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    A new recommendation to tackle the crisis (3)

    Fatih Özatay, PhD26 February 2009 - Okunma Sayısı: 1063

     

    I believe that the need for an integrated approach against the crisis is apparent. Despite this, however, the current administration has always done 'piecework' until now: That decision two months ago, this decision two months later... This does not have a confidence-building impact. What is more, since the decisions are not taken under the framework of an economic program by paying regard to consistency, the funds that might improve growth and employment when allocated for a different area are wasted in less-efficient areas. So to speak, arms are wasted for nothing.

    Currently, the only institution that fulfills its duties against the crisis is the Central Bank. All measures so far are taken by the CB: Interest rate cut, providing guarantee to the system with respect to TL liquidity, measures to provide foreign exchange liquidity, future estimations and so on... However, as nearly no other measures are taken under a consistent framework, the efficiency of the monetary policy measures decreases.

    Furthermore, some measures introduced or to be introduced waste the resources that will be necessary when a comprehensive policy measure package is announced. This is not the fault of the CB of course, however, ultimately in macroeconomic terms, i.e. on the integrated level, this is the result observed.
    In the previous two articles, I touched upon one of the most critical measures against the crisis. I said that the corporate sector would have hard time in repaying the credit debts due in 2009. I argued that, to eliminate this problem, both the IMF fund and in partial the CB reserves might be used temporarily.
    The system I detailed in my previous two articles will work. But, one point shall be taken into consideration. According to the recommended system, out of each 100 dollars of credits extended to a company, 30 would be provided by the commercial bank and 70 by the Central Bank. A credit guarantee fund (not necessarily the current credit guarantee fund) would provide credit for the 70 dollars.

    Commercial banks participate in the system voluntarily to give the 30-dollars part; they must feel secure with respect to foreign exchange liquidity. Banks as well has foreign debt to be due in 2009, though not as higher as that of the corporate sector. Latest balance of payments data reveals that banks are repaying credit debts using their own resources. There are two reasons behind this: First, they have hard time in receiving foreign funds in such an environment, and second, the cost of the foreign funds they are able to receive is quite high.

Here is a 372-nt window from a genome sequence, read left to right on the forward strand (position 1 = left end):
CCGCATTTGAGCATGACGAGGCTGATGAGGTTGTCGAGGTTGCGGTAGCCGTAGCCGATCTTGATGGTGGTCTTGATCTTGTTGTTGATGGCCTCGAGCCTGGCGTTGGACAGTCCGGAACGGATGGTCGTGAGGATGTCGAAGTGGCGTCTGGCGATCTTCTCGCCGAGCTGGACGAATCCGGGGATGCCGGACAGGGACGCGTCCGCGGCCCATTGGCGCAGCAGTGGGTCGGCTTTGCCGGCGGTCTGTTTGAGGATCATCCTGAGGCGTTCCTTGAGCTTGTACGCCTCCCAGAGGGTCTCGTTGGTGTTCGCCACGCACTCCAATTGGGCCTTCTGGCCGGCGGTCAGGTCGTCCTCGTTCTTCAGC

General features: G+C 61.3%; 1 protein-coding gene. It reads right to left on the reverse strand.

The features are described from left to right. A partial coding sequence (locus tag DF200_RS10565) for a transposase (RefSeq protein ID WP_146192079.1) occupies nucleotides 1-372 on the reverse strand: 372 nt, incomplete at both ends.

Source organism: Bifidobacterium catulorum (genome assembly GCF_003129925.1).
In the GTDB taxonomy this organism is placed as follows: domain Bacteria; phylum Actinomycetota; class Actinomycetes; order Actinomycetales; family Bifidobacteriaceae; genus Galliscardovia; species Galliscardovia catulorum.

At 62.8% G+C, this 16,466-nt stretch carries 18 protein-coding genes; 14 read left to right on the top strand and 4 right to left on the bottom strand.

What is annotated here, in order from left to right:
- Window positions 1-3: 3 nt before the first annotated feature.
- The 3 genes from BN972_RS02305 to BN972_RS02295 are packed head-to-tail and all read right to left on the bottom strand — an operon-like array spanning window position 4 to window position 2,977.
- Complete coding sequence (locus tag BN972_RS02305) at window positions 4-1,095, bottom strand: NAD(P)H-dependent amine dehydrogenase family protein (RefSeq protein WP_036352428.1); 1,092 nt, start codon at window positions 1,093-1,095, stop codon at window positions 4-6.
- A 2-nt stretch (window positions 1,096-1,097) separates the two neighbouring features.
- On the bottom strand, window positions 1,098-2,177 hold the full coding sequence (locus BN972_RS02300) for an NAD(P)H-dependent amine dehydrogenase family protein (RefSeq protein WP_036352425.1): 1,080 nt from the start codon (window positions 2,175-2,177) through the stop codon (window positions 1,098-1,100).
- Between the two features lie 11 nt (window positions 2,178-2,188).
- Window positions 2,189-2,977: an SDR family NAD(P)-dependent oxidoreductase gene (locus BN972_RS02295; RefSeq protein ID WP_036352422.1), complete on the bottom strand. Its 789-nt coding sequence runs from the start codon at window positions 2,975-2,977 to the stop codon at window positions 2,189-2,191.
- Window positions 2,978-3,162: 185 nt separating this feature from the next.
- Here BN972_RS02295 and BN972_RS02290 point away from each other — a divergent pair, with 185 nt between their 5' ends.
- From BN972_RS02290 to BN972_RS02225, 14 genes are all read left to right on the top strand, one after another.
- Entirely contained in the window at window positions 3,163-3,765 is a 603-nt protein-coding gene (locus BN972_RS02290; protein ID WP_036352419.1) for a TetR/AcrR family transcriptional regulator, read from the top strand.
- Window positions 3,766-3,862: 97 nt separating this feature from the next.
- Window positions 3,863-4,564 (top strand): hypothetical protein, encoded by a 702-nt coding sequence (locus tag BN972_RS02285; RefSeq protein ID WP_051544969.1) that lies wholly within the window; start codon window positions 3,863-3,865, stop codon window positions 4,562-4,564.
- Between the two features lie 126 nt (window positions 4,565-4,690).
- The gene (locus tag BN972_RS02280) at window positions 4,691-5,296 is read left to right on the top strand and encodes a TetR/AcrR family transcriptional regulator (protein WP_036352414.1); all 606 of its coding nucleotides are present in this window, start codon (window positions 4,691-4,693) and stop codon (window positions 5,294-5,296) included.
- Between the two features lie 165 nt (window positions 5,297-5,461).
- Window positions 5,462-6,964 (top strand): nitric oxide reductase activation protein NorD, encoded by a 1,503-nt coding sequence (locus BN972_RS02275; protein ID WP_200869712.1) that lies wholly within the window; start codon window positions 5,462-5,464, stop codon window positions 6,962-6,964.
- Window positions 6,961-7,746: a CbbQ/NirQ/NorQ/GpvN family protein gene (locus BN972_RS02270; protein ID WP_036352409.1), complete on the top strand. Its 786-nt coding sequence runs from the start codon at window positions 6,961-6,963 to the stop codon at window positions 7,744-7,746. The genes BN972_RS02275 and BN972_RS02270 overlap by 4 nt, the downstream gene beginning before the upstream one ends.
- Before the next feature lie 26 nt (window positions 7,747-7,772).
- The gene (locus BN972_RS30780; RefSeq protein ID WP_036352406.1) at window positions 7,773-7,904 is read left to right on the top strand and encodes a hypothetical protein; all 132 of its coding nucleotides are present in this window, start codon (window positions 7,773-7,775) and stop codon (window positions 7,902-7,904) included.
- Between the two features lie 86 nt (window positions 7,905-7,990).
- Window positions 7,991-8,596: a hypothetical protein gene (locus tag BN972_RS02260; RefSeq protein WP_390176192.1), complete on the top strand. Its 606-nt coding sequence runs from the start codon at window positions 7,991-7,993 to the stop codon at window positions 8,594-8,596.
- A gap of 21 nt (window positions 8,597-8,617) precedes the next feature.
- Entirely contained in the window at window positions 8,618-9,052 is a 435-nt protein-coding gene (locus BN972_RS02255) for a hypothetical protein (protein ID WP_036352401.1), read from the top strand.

However, this is not a desired situation. Our first target is to ease the troubles of the banking sector in the repayment of foreign funds. And the second target is to ensure the banking sector has liquidity and guarantee enough to extend credits. Under these circumstances, the banking sector shall be provided with 'sweeteners' so that they will voluntarily participate in the system. Here, 'sweeteners' mean some financial measures that will build confidence. For instance, lowering the amount of foreign exchanges the banks have to keep in the Central Bank in exchange for the foreign exchange deposits might be an example to these measures. As another 'sweetener', the Central Bank might ease foreign exchange stock foreign exchange borrowing limits and usage.

    A few months ago, the Central Bank has cut down the required reserve ratio for foreign exchange. On Friday, it announced some measures pertaining to the usage of foreign exchange stocks, in favor of banks. All of these are required measures. However, these measures might have been introduced in a more incentive-generating way in connection with the credit guarantee system I recommended. By this way, the Central Bank would have reached its main purpose and the guarantee system would have worked more easily. This is what I meant by saying 'wasting the armaments'.

    I would like to repeat:  Of course it is not the Central Bank that will decide on the establishment of the credit guarantee system or a similar system. Therefore, the Central Bank cannot say "I will wait for the others to fulfill their part; then I take the measures in my part". But, solely under one condition: The duty of 'the others' must be conveyed to 'the others' as well as to the public.

     

    This commentary was published in Radikal daily on 26.02.2009

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